Vietnam’s “export nation” has a dead end
International Business News – In Vietnam, where the economy continues to grow at a high rate, the internal affairs, which had been dominated by stability, are faltering. In a change of presidency, the number two figure in the Communist Party of Vietnam, Vu Van Huong (52), who was the executive secretary of the Central Committee of the Communist Party of Vietnam, has been promoted to the presidency of Vietnam. Vu Van Huong, the youngest of the 16 Politburo members, is considered close to Vietnam’s top leader Nguyen Phu Trong (78), and there are voices concerned about tighter regulation of the economy.
But there is a need to pay more attention to the structural problems that underlie Vietnam’s current economic growth.
Former Vietnamese President Nguyen Xuan Phuc (68), who was forced to resign midway through his term in early 2023, was an active promoter of Vietnam’s economic opening, including through his participation in the Trans-Pacific Partnership (TPP) (translation: renamed CPTPP “Comprehensive and Progressive Trans-Pacific Partnership” after the U.S. withdrew from the TPP in 2017). In his 2020-2021 term as prime minister, Vietnam was held accountable for his oversight duties in the wake of the corruption surrounding the new crown epidemic.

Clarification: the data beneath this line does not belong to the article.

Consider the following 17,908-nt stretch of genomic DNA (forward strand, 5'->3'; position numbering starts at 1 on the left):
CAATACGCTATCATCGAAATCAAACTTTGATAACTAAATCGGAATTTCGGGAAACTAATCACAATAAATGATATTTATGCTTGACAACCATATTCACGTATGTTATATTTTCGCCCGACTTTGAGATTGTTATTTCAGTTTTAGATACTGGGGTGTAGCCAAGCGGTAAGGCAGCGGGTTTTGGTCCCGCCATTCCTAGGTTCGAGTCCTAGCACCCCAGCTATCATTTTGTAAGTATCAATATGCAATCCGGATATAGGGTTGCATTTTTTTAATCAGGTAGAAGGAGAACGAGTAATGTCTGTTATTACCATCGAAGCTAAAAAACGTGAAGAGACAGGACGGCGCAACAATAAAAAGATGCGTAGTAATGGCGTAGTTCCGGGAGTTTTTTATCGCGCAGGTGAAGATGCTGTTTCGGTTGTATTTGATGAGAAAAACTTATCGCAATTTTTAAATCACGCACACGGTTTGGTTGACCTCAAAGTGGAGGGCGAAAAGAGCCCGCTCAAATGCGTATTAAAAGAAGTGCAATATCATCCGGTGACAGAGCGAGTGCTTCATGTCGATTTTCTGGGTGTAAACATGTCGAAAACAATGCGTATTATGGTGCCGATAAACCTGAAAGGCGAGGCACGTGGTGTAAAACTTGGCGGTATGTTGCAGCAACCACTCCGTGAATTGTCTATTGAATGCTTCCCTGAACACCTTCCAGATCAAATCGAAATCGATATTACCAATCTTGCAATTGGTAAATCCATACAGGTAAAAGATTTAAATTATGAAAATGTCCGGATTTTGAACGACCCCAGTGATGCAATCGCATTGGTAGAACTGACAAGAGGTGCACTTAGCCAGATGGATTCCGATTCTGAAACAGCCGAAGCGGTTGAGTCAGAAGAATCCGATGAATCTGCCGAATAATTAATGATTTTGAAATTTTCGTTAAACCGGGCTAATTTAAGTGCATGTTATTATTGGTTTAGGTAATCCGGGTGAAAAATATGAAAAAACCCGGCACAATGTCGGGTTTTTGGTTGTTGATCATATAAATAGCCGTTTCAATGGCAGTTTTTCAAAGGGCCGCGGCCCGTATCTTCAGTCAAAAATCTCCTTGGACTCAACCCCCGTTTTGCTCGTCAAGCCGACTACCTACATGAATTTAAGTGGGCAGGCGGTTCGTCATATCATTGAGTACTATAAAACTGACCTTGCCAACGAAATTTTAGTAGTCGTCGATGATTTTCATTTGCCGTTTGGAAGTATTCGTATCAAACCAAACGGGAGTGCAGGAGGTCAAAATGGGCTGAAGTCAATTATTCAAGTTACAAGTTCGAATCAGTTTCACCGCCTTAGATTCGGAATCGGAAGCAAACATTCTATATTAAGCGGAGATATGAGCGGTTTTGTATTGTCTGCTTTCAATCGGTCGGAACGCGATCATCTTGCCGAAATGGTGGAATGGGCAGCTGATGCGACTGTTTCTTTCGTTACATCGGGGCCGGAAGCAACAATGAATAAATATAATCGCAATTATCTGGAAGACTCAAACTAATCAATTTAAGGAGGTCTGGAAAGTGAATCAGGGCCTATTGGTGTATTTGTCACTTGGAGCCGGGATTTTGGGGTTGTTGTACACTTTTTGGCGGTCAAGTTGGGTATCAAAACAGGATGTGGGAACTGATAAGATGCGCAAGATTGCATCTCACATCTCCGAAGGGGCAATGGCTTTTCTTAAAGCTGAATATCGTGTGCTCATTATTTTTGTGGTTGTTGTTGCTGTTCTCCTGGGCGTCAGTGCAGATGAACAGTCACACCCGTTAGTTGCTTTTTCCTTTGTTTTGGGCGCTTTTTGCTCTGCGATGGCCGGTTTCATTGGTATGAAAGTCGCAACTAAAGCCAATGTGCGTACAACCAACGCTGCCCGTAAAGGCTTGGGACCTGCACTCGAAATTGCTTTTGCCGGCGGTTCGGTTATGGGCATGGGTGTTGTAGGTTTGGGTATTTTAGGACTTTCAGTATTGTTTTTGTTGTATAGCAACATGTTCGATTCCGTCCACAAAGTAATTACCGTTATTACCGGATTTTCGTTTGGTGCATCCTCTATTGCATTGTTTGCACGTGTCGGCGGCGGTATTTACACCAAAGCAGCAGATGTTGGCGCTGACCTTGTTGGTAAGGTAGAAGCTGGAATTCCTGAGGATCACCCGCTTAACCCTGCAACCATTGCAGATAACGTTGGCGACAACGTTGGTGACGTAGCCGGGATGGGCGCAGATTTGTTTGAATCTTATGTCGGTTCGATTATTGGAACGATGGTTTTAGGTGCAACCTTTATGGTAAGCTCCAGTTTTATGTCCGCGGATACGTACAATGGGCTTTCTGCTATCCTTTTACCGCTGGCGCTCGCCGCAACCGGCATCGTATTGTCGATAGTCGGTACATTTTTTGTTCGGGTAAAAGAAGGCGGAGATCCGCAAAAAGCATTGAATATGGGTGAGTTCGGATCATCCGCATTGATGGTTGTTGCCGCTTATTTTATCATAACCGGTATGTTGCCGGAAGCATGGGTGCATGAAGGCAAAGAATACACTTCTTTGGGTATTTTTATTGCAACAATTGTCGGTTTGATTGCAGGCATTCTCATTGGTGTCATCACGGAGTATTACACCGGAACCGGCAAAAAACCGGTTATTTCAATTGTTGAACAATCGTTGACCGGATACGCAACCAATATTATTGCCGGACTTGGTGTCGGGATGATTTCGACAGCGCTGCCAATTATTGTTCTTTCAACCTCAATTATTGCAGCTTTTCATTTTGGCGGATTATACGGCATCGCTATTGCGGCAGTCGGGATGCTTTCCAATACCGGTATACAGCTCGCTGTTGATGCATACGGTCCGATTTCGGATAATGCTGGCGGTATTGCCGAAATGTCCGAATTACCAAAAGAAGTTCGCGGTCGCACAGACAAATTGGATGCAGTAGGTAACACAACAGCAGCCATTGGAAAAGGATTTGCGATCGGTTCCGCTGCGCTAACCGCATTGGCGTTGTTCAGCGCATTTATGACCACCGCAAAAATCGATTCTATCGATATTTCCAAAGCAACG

Of concern is the shrinking of Vietnam’s central government and local governments. Vietnam has a unique criminal penalty of “damage to state property,” and there are sporadic cases of accountability for what is considered broad malfeasance if there is an unforeseen loss of infrastructure operations, etc. However, there are concerns that the “one punishment, one warning” is too strong and will further exacerbate delays in decision-making.
Vietnam’s economy itself is gaining momentum. In recent years, gross domestic product (GDP) has been growing at around 7 percent per year, holding on to a growth rate of nearly 3 percent even in the face of the new crown epidemic. 2022 is the highest growth rate in 25 years, at more than 8 percent. The International Monetary Fund (IMF) still predicts that Vietnam will grow at 6.2 percent this year, the highest in Southeast Asia.
What drives Vietnam’s economy is trade. According to the United Nations Conference on Trade and Development (UNCTAD), Vietnam’s trade dependency (trade as a percentage of GDP) is 230 percent in 2021. It is ranked 3rd in the world after Hong Kong and Singapore among 207 countries and territories. Data from Vietnam’s General Department of Customs show that the trade balance achieves a surplus of $12.4 billion in 2022.
However, an analysis of Vietnam’s trade structure reveals one major feature. That is, China accounts for 33% of Vietnam’s imports and the US accounts for 30% of Vietnam’s exports. Vietnam buys intermediate products from China, assembles them and then sells the final product to the U.S. for a profit, which is Vietnam’s “winning formula”.